Kegan and Lahey explain why many efforts at individual and organizational change tend to fail and present a methodology for increasing the likelihood of success. According to the authors, we often have beliefs that we may not even be aware of that get in the way of succeeding at our goal. For example, if we believe that the only "real" work is doing something ourselves, or that delegating work to someone else who might do a great job might show our boss that we aren't good at our job, it could make sense that we resist delegating our work until we examine our beliefs and decide whether they are accurate.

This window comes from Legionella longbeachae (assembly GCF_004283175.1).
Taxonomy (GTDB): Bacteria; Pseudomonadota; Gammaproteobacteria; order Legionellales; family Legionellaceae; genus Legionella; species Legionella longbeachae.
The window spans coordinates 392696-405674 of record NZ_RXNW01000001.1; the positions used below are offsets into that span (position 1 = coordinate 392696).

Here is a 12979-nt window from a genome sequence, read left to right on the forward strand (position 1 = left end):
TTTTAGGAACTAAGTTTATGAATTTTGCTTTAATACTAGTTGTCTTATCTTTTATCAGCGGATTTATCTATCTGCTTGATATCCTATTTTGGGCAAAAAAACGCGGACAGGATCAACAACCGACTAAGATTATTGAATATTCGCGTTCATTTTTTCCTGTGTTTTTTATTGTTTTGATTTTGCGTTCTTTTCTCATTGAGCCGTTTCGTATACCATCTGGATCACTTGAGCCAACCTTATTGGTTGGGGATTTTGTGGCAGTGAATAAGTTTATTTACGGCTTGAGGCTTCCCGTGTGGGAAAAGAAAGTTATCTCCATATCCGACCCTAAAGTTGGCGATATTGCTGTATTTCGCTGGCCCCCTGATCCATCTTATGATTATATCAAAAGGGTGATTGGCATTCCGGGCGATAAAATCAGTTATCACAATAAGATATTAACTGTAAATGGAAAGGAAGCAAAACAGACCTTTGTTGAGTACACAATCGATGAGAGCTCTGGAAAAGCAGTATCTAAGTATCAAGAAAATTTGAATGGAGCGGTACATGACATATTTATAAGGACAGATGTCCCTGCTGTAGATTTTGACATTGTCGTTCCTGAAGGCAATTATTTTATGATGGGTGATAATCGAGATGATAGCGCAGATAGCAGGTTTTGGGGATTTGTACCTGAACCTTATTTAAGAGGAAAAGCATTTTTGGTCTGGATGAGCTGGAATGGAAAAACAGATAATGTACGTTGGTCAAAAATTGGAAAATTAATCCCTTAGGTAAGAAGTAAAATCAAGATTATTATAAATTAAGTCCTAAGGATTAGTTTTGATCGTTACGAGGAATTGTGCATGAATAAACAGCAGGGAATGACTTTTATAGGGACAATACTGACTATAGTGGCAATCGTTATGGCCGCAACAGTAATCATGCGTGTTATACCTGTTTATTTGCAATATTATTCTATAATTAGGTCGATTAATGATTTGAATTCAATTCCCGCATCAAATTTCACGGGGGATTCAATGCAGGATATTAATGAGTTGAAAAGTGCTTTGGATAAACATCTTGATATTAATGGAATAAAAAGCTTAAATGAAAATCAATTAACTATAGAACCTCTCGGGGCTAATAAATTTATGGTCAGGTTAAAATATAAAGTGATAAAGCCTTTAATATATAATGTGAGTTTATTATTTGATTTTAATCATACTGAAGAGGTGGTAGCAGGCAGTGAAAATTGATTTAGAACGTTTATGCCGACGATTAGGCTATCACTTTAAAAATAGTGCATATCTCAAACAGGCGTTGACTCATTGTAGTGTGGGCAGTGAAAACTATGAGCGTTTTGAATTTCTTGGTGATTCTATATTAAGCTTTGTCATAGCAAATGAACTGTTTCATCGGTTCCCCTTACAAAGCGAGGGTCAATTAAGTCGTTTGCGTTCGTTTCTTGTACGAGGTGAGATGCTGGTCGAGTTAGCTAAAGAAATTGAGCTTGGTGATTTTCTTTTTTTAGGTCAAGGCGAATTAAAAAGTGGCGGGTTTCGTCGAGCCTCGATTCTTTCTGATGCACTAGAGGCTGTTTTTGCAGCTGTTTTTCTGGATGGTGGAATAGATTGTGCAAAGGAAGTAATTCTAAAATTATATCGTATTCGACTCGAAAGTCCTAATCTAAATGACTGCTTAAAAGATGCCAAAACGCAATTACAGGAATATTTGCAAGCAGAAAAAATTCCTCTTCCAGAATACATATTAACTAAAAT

Nearly everyone has something that they have tried to change unsuccessfully at some point - losing weight, eating better, delegating, find work-life balance, etc. Kegan and Lahey's Immunity to Change provides a potential path toward more effective, sustainable change.
If you decide to use this book on your own, I suggesting paying specific attention to the worries and fears around changing succesfully. Immunity to Change is often focused on the cognitive aspects of change (our "competing commitments"). While important, I believe that the emotional components related to the potential, often unconscious, downsides of successfully changing are equally important, if not more so.